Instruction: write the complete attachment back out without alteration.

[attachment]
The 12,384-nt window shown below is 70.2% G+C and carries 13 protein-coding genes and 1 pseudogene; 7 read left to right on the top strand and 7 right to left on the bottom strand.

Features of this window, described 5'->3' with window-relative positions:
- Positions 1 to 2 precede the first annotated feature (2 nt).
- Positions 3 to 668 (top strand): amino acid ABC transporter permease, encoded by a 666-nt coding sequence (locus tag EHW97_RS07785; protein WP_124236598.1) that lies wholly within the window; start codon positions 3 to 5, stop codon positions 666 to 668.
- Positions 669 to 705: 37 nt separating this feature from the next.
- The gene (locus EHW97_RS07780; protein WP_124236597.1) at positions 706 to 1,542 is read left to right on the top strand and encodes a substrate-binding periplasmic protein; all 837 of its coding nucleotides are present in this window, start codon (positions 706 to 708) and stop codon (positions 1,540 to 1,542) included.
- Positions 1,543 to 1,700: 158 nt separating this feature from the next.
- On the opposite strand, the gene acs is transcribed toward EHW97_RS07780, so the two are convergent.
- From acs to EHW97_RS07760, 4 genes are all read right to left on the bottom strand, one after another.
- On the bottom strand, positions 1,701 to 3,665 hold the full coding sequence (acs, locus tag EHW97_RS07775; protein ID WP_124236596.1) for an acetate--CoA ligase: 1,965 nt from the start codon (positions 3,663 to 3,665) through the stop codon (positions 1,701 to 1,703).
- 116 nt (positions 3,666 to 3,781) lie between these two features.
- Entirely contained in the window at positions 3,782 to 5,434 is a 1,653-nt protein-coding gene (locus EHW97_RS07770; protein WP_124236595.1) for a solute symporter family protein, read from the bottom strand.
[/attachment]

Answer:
The 12,384-nt window shown below is 70.2% G+C and carries 13 protein-coding genes and 1 pseudogene; 7 read left to right on the top strand and 7 right to left on the bottom strand.

Features of this window, described 5'->3' with window-relative positions:
- Positions 1 to 2 precede the first annotated feature (2 nt).
- Positions 3 to 668 (top strand): amino acid ABC transporter permease, encoded by a 666-nt coding sequence (locus tag EHW97_RS07785; protein WP_124236598.1) that lies wholly within the window; start codon positions 3 to 5, stop codon positions 666 to 668.
- Positions 669 to 705: 37 nt separating this feature from the next.
- The gene (locus EHW97_RS07780; protein WP_124236597.1) at positions 706 to 1,542 is read left to right on the top strand and encodes a substrate-binding periplasmic protein; all 837 of its coding nucleotides are present in this window, start codon (positions 706 to 708) and stop codon (positions 1,540 to 1,542) included.
- Positions 1,543 to 1,700: 158 nt separating this feature from the next.
- On the opposite strand, the gene acs is transcribed toward EHW97_RS07780, so the two are convergent.
- From acs to EHW97_RS07760, 4 genes are all read right to left on the bottom strand, one after another.
- On the bottom strand, positions 1,701 to 3,665 hold the full coding sequence (acs, locus tag EHW97_RS07775; protein ID WP_124236596.1) for an acetate--CoA ligase: 1,965 nt from the start codon (positions 3,663 to 3,665) through the stop codon (positions 1,701 to 1,703).
- 116 nt (positions 3,666 to 3,781) lie between these two features.
- Entirely contained in the window at positions 3,782 to 5,434 is a 1,653-nt protein-coding gene (locus EHW97_RS07770; protein WP_124236595.1) for a solute symporter family protein, read from the bottom strand.